With traditional data, we’ve become used to the idea that people are the main sources of issues relating to data, CIO Journal Columnists Thomas H. Davenport and Thomas C. Redman write. But the emergence of connected devices driving ever more complex industrial processes demands a new response from companies on how best to guarantee data quality.
Sourced through Scoop.it from: blogs.wsj.com
Standards are the obvious answer, but they take a devilishly long time and much effort. For example, the development of the EPCGlobal (electronic product code for radio frequency identification) standard took about 15 years. The development of the ANSI X12 standard for electronic data interchange took about 14 years. We don’t want to wait that long for anything these days, and standards development could really slow down the process of the IoT movement.
Beyond understanding the issues and trying to help establish standards, what must a technologist actually do? We take as a general rule of thumb that bad data is like a virus. There is no telling where it will end up or the damage it will cause. With viruses the basic idea is to try to prevent the virus in the first place and do all you can to contain it. – For data quality and the Internet of Things, preventing the virus means excellent design, manufacturing, and installation of the IoT device. Since such devices are typically made by someone (a semiconductor manufacturer, for example) other than the user, buyers must insist the device actually measures what it purports to measure. This implies both specification of the intended measurement and rigorous testing, under both laboratory and real-world conditions, to ensure that is what actually occurs. What is a “step,” for example, and does the device actually count them properly?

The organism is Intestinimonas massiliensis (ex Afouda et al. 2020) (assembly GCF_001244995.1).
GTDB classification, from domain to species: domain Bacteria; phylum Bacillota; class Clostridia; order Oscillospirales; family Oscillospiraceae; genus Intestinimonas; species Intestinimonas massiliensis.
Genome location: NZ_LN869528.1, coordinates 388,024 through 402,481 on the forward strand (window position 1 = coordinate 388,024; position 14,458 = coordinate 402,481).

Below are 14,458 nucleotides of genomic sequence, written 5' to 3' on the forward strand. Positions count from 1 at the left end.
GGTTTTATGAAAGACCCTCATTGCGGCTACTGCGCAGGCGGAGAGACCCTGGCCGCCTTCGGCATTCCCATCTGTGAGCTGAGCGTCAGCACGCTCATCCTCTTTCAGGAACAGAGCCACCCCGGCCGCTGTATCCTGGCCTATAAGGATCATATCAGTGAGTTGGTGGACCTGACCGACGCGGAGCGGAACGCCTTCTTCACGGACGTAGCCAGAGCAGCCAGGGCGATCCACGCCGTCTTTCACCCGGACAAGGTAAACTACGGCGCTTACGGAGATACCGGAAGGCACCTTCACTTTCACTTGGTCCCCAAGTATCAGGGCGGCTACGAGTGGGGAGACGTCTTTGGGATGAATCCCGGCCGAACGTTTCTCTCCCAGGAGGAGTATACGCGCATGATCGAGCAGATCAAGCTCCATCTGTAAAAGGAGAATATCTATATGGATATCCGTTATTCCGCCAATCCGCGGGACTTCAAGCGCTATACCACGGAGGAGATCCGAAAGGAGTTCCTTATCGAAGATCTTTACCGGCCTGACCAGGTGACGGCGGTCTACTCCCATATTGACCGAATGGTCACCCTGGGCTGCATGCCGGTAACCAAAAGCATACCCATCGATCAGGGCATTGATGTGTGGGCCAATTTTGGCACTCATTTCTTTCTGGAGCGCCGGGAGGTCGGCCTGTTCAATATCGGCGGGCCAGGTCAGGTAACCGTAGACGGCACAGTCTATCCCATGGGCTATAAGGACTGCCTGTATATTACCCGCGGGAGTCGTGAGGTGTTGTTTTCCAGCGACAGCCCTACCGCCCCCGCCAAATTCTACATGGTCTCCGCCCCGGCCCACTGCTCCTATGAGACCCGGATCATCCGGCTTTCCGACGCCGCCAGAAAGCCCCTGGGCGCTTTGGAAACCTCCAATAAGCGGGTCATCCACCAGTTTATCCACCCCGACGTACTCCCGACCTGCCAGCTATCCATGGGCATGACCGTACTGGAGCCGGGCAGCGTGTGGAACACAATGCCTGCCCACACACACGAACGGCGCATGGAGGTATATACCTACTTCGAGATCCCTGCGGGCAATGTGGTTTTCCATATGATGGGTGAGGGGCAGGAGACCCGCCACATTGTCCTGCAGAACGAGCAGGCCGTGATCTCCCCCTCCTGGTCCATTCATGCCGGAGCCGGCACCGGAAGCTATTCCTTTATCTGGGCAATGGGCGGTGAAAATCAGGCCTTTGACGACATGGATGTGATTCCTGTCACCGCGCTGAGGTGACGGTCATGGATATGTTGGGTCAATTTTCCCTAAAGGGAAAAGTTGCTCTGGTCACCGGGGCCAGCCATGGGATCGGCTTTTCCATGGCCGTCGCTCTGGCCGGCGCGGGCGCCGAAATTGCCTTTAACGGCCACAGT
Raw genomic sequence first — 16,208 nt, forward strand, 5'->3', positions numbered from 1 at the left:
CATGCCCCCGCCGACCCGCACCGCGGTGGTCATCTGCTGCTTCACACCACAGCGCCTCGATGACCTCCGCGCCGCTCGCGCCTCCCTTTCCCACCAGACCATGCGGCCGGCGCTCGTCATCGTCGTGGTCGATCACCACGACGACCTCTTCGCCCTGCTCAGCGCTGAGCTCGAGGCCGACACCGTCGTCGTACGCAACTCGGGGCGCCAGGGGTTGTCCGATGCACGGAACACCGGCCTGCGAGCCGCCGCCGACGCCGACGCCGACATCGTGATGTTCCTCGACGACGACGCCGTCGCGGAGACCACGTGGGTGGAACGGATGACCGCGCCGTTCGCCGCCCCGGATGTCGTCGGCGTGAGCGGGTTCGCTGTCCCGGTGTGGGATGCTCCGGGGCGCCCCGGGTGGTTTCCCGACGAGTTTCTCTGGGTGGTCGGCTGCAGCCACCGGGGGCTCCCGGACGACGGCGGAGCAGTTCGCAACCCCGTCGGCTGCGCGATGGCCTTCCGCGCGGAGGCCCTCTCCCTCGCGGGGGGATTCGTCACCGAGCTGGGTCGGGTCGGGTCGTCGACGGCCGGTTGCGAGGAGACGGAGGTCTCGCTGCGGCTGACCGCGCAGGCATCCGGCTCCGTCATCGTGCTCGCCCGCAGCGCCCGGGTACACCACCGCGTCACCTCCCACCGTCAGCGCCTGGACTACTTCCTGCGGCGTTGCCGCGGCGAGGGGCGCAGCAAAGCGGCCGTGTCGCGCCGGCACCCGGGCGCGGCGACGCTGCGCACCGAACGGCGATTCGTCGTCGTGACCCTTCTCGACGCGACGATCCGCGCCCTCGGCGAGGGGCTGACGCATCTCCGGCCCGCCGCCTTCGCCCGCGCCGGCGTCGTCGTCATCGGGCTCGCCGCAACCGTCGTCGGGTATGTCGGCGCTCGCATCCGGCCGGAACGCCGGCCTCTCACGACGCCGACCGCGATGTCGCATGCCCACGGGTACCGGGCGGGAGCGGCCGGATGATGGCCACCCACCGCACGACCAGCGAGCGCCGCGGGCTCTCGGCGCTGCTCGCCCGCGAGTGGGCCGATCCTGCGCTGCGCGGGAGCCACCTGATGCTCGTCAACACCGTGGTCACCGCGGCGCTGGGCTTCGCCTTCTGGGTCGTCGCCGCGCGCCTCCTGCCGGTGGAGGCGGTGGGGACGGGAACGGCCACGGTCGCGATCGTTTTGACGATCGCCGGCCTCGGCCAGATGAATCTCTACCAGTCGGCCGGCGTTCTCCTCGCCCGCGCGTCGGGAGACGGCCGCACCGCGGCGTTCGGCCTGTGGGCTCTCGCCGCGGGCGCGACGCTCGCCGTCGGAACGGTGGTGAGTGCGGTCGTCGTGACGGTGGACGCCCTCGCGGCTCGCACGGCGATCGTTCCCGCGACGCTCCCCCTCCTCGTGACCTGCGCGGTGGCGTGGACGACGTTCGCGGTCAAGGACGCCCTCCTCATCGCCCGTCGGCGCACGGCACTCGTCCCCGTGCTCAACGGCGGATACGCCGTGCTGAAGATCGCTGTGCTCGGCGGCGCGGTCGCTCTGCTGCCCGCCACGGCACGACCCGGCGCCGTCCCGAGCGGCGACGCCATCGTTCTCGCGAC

The specification should spell out operating conditions. Recall we noted that the example of a health tracking device not working so well on the treadmill. The specification should spell out everything you’ll need to use the device successfully in practice: what you need to do to install and test it, its expected lifetime, how you’ll know when it is time to maintain or replace the device, and so forth. Insist on two levels of calibration from your device supplier. First, there should be rigorous calibration before the device leaves the factory, and an “on-installation” calibration routine to ensure that the device works as expected. Second, ongoing calibration is required to make sure the device continues to work properly. Ideally, the on-installation and ongoing calibration routines should built-in and automated. To contain bad data, devices should come equipped with what we call “I’m not working right now” and “I’m broken and must be replaced” features, which do exactly what their names suggest. Finally, you should not expect perfection, particularly with new devices. But you must insist on rapid improvement. So it is critical that the manufacturer aggregate and analyze the results of all these steps, looking for patterns that suggest improvements. Seek answers to basic questions such as: can the devices really be trusted? Are they lasting as long as expected? What is causing them to fail?